On the way back to the Santa Anita Park barn area June 17 after watching Nyquist log his first timed workout since his third-place run in the Preakness Stakes (gr. I), Doug O'Neill ran into jockey Mario Gutierrez's agent, Tom Knust.
"What did you think, Tom?" the trainer asked.
"I think we're in for a lot of fun coming up this summer," Knust responded.
To be fair, there is not often a lack of optimism from the O'Neill camp, but the way the Kentucky Derby Presented by Yum! Brands (gr. I) winner ran a half-mile in :48 3/5 certainly did nothing to change that. Santa Anita clockers timed Reddam Racing's son of Uncle Mo through early fractions of :12 4/5 and :24 3/5, with a gallop out to five furlongs in 1:02 flat under regular exercise rider Jonny Garcia.
O'Neill said since Nyquist's return to Southern California June 5, which followed an extended stay at Pimlico Race Course after a fever knocked him out of consideration for the Belmont Stakes Presented by NYRA Bets (gr. I), the colt has been "asking to do more."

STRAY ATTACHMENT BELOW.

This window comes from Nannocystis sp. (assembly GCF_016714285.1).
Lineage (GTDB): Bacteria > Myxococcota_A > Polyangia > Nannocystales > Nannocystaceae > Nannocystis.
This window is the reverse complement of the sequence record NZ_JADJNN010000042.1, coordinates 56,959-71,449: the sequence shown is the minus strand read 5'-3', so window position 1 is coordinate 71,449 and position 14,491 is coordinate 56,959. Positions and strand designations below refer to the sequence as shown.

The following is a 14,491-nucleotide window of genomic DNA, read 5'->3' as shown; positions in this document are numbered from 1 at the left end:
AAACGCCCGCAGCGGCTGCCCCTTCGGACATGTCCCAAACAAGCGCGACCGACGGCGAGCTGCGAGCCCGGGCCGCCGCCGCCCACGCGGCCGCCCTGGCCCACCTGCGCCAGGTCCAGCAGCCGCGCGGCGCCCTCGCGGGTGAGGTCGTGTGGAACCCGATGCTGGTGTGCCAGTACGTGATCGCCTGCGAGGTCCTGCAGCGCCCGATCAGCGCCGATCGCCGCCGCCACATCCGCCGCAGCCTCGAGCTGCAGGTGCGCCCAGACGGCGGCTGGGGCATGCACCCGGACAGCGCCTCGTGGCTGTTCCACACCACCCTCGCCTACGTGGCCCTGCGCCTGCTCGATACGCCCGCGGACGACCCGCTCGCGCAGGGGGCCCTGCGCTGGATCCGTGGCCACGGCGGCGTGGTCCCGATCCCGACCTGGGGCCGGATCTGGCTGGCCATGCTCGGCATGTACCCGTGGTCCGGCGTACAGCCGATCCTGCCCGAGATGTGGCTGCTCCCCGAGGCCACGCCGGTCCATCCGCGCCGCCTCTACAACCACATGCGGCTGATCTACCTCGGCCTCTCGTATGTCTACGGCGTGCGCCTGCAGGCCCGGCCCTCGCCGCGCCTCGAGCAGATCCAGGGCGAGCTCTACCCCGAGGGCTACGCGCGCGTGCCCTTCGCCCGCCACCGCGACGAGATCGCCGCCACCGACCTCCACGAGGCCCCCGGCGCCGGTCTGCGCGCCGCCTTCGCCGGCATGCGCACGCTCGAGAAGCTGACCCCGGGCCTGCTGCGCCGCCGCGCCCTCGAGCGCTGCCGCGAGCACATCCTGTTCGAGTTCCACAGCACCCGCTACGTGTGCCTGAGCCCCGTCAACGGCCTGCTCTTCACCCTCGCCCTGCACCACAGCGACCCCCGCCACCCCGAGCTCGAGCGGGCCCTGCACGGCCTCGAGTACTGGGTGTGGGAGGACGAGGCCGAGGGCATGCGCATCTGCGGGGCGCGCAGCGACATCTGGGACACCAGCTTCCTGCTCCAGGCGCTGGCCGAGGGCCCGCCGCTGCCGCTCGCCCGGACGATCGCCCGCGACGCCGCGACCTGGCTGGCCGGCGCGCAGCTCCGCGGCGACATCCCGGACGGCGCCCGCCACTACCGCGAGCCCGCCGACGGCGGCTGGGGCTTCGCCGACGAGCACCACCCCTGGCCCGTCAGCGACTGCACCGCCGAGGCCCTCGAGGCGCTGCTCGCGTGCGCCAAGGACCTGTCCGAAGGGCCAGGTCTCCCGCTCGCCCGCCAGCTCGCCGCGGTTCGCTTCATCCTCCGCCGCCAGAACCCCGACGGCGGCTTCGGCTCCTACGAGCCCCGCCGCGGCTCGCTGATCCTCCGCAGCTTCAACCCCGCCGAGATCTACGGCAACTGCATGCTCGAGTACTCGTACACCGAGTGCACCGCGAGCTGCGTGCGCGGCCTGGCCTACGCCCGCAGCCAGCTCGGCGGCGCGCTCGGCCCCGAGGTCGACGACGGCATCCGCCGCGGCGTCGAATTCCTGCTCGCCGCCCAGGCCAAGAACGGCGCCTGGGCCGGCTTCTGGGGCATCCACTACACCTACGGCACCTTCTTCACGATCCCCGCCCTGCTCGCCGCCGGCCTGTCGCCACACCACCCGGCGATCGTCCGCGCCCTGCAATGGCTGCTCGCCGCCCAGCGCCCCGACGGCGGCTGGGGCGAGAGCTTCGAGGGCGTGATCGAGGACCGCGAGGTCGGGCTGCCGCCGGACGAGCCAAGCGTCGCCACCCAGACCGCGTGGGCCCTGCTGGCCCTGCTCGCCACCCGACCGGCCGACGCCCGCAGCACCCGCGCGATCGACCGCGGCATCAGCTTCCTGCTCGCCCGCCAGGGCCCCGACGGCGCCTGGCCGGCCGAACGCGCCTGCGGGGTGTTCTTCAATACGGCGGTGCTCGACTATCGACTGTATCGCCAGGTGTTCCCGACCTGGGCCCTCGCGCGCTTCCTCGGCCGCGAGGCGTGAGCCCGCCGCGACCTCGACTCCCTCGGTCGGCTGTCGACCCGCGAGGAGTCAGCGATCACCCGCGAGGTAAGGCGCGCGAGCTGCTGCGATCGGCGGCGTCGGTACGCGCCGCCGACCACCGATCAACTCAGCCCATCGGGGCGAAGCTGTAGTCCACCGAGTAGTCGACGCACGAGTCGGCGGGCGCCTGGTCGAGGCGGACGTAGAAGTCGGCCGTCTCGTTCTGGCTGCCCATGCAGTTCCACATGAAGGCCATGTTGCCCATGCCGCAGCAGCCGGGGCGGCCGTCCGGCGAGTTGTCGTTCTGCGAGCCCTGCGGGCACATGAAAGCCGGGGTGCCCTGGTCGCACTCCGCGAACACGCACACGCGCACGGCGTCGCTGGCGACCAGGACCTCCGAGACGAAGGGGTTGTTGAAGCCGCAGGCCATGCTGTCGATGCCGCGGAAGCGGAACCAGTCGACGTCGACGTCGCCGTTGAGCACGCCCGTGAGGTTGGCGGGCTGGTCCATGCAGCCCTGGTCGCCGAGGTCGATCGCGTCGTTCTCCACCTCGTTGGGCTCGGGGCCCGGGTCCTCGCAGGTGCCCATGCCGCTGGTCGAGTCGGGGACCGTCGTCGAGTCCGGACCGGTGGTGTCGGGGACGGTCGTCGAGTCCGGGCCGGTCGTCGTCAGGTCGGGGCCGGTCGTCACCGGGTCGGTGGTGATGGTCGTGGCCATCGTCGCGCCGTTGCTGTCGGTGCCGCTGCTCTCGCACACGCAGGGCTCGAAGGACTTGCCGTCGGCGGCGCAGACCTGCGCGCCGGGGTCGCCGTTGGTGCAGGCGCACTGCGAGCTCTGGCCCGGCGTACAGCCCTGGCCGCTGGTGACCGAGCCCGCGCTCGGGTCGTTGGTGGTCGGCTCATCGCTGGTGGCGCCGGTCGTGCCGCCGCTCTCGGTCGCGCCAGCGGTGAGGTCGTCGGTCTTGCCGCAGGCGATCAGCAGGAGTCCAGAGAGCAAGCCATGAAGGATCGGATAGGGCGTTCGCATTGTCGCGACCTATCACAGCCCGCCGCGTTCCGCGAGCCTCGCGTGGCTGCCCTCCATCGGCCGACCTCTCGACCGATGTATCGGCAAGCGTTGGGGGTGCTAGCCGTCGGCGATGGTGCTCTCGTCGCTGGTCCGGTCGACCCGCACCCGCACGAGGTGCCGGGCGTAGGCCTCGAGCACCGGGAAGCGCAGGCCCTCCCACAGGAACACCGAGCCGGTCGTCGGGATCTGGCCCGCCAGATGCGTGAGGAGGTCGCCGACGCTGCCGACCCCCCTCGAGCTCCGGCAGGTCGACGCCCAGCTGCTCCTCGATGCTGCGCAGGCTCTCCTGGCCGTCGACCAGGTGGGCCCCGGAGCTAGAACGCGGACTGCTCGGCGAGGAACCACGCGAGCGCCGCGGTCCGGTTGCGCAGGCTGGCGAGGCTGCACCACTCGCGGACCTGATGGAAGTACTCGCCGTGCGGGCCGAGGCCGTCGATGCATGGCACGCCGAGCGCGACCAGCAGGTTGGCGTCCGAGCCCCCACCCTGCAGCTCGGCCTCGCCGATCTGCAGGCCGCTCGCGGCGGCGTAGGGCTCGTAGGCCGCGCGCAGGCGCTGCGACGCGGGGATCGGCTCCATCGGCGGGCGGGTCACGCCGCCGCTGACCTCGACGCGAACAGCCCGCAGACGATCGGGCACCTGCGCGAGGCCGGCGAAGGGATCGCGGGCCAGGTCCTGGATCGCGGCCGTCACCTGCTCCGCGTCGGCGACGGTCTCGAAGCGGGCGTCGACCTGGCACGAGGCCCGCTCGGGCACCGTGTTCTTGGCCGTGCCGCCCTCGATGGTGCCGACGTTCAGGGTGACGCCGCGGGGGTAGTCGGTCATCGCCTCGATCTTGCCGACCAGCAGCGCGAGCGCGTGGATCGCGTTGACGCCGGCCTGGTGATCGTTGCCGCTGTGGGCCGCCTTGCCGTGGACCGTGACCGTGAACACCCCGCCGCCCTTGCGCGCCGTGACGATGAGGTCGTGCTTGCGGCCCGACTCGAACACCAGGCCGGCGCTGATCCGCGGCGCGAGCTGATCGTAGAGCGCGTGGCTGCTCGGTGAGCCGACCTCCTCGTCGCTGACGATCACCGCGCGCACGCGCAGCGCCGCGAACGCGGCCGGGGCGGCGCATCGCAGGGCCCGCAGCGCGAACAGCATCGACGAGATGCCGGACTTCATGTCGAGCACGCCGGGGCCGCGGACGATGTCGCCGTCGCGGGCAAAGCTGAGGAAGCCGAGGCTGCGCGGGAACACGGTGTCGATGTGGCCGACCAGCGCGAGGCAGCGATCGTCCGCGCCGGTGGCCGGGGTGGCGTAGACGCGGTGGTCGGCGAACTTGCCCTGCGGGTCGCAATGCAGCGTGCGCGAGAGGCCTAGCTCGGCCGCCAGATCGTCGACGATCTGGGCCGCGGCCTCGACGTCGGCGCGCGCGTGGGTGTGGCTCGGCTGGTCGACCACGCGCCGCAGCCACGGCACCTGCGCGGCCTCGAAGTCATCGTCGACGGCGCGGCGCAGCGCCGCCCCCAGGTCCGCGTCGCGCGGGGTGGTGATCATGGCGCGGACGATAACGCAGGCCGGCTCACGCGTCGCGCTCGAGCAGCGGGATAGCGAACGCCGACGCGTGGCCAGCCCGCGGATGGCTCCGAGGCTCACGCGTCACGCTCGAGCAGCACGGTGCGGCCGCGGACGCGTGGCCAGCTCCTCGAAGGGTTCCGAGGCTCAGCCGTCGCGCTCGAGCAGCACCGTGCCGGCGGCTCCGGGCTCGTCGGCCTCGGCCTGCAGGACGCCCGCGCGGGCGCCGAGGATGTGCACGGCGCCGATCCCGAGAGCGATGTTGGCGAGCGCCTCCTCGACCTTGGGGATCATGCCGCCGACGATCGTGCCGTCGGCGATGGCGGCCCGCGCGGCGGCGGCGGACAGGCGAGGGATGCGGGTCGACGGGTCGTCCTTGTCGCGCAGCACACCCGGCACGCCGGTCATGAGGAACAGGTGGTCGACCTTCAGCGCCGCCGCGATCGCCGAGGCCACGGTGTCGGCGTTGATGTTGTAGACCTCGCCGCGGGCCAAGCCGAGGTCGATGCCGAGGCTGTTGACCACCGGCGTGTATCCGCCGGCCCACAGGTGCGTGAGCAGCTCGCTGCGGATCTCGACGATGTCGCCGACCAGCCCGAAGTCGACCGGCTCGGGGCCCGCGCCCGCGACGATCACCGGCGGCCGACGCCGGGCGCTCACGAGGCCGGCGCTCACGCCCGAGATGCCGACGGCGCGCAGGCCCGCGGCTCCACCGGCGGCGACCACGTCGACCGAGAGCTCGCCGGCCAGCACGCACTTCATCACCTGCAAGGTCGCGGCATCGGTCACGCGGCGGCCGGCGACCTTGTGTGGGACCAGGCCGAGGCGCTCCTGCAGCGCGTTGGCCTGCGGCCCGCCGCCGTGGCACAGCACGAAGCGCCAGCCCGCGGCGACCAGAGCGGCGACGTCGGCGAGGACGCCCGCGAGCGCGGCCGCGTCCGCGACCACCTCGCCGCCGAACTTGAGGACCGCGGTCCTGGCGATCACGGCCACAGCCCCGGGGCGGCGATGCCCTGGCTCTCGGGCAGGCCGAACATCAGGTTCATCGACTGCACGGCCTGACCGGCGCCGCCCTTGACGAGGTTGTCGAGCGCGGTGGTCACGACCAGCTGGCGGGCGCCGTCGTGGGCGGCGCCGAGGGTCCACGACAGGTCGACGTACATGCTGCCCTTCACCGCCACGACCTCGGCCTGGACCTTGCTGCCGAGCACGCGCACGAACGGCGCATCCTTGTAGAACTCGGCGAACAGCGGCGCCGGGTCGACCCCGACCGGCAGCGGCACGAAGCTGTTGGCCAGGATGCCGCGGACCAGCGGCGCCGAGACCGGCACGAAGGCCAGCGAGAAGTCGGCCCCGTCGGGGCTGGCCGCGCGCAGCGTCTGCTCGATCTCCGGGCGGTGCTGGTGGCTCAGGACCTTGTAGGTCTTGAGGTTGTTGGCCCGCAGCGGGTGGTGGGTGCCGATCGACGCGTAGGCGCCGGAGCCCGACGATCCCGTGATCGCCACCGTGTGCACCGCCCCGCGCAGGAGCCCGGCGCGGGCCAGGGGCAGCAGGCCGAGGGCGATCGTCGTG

"On his jog days, he's just bucking and playing," O'Neill said. "It's hard to explain. When you're around them, you see them when they're feeling good and then when they're energy-zapped. And he's been really feeling good. He talks to you in the feed tub, too. He's been cleaning up."
As last season's champion 2-year-old male breezed through the turn at Santa Anita, he encountered a galloper treading a bit too close to the rail, but in the capable hands of Garcia, the colt scooted through a less-than-ideal opening on the inside without any issue.
"Jonny's got ice in his veins—ice in his veins," O'Neill said. "He never had to break any momentum. That worked out fine."
As for an upcoming race target for Nyquist, O'Neill has firmly adopted a wait-and-see stance. With limited opportunities to race on dirt for 3-year-olds at Del Mar—at least in races restricted to the age group—the trainer said a showdown with California Chrome in the San Diego Handicap (gr. II) July 23 could be a possibility, but he's also considering shipping east.
"It's such an inexact thing," O'Neill said. "It could be a couple works, where we're like 'let's get this thing going,' or it could be four or five works. He probably had about 10 days of downtime and then we've exercised him every day since then, so he hasn't missed a lot. The San Diego, even though it's older horses, is a possibility."